Daylight savings is outdated and unnecessary and should be eliminated.

Daylight savings was introduced in the early 1900s as a way to maintain more sunlight and work hours, mostly for agricultural and manufacturing purposes, but now that modern work life doesn’t require the use of daylight, daylight savings is obsolete.

Early concepts of daylight savings dating back to the 1700s were supported as a savior of energy and resources, the main resource being candle wax. Considering most modern Americans don’t use candles as primary lighting sources anymore, we don’t need daylight savings for resource preservation.

When it comes to agricultural purposes, I can understand why farmers across the country would want to embrace as much sunshine as possible. Wanting healthy, economically reliable crops is something ideal for all farmers. But between greenhouses, heat lamps, and genetically modified fruits and vegetables, I doubt the modern agriculture industry will suffer much without daylight savings, the big growing corporations specifically. Smaller farms without access to new and improved technology might see some fluctuations in their growth, however, regions of the country that don’t get snow will survive without the extra hour on the clock. An article from History.com even reports that when the time switch was implemented in March 1918, farmers were opposed to the clock changes, simply because their work in the fields was solely based on when the sun was in the sky, not the time.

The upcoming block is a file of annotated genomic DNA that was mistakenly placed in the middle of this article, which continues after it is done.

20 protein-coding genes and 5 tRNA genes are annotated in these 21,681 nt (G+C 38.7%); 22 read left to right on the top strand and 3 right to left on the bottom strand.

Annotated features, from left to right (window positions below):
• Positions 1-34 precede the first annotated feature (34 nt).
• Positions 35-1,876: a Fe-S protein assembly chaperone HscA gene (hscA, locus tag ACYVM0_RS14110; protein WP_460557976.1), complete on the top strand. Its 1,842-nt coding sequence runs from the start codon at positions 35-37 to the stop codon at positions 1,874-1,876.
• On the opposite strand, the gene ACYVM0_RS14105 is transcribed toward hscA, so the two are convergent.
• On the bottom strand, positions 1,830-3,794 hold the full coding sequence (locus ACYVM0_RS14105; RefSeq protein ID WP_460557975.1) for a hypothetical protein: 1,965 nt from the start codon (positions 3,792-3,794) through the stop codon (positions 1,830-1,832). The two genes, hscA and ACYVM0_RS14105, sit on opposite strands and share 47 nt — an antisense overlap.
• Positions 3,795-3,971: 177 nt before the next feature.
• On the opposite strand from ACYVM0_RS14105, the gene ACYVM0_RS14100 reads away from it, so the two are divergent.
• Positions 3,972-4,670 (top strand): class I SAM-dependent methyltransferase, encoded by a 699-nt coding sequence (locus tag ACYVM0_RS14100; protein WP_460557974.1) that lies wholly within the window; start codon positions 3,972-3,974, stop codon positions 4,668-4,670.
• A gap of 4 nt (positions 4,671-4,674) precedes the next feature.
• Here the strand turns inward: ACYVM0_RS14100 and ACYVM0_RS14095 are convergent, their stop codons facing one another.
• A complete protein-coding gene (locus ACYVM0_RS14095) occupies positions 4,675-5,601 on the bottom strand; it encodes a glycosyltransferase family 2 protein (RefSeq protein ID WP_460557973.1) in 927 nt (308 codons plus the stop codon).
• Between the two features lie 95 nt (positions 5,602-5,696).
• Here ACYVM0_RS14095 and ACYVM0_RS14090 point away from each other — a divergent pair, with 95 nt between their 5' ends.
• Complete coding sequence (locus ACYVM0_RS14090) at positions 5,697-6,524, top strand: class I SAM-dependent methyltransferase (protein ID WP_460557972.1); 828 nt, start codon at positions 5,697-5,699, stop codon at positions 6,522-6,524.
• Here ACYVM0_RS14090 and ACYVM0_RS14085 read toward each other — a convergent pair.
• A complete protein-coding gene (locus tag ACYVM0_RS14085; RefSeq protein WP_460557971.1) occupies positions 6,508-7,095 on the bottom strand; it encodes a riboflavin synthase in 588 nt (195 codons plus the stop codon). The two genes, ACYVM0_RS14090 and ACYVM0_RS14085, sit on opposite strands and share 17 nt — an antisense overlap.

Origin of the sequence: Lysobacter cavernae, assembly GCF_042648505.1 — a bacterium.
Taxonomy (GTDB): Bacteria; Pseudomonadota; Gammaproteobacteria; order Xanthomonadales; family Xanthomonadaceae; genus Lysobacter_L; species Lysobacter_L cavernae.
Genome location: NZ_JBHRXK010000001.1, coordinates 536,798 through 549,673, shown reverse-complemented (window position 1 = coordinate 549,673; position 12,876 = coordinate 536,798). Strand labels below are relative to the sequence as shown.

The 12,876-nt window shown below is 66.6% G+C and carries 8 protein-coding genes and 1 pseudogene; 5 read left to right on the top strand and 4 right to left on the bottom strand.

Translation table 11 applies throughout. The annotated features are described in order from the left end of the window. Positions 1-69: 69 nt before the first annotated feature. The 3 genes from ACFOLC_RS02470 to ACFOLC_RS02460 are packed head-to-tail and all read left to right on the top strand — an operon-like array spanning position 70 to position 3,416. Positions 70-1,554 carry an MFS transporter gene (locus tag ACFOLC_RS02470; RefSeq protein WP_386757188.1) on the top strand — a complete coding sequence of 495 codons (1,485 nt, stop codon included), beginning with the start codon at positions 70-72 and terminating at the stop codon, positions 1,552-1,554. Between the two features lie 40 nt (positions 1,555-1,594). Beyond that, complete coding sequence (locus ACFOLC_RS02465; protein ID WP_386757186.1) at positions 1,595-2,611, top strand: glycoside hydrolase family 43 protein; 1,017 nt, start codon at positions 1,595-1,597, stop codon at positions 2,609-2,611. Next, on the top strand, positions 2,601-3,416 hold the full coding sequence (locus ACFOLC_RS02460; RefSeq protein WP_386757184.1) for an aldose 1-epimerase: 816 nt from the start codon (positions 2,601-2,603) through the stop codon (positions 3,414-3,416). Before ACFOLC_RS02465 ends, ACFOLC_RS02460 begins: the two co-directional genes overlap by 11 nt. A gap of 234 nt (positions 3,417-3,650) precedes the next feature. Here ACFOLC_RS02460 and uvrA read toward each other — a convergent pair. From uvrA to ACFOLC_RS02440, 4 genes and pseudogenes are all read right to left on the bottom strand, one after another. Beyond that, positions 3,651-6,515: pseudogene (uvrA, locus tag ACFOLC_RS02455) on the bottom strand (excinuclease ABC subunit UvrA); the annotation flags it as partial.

Every state except Arizona and Hawaii observe daylight savings time, and I honestly think the two states are on the right track. Nobody in Arizona or Hawaii is losing any quality of life or work because of the lack of time changes. Hawaii opted out of the Uniform Time Act in 1967 and Arizona shortly after in 1968 because their geographic relation to the equator caused slim changes in when the sun rises and sets. There is no logical reason for these states to abide by daylight savings, but there should be conversation about neighboring states and how much daylight they actually lose.

There is also the mental health effect the winter seasons take on people across the country. The seasonal depression that hits people in the later months of the year is based around sunset being sooner in the day. When the world around you starts to get dark at 4:00pm but sunset used to be closer to 8:00pm, it can trigger a feeling of getting cut off from your usual day. Everything feels shorter and more stressful when the sunlight is already gone before dinner time. College students with courses later in the day are leaving their classrooms and educational spaces expecting sunshine but being greeted with darkness.

The overall negatives and unnecessary aspects to daylight savings drastically outweigh any considerable benefits. The U.S. should consider eliminating daylight savings. Society would benefit more without it.

 

Abby Provencal can be contacted at

aprovencal@kscequinox.com

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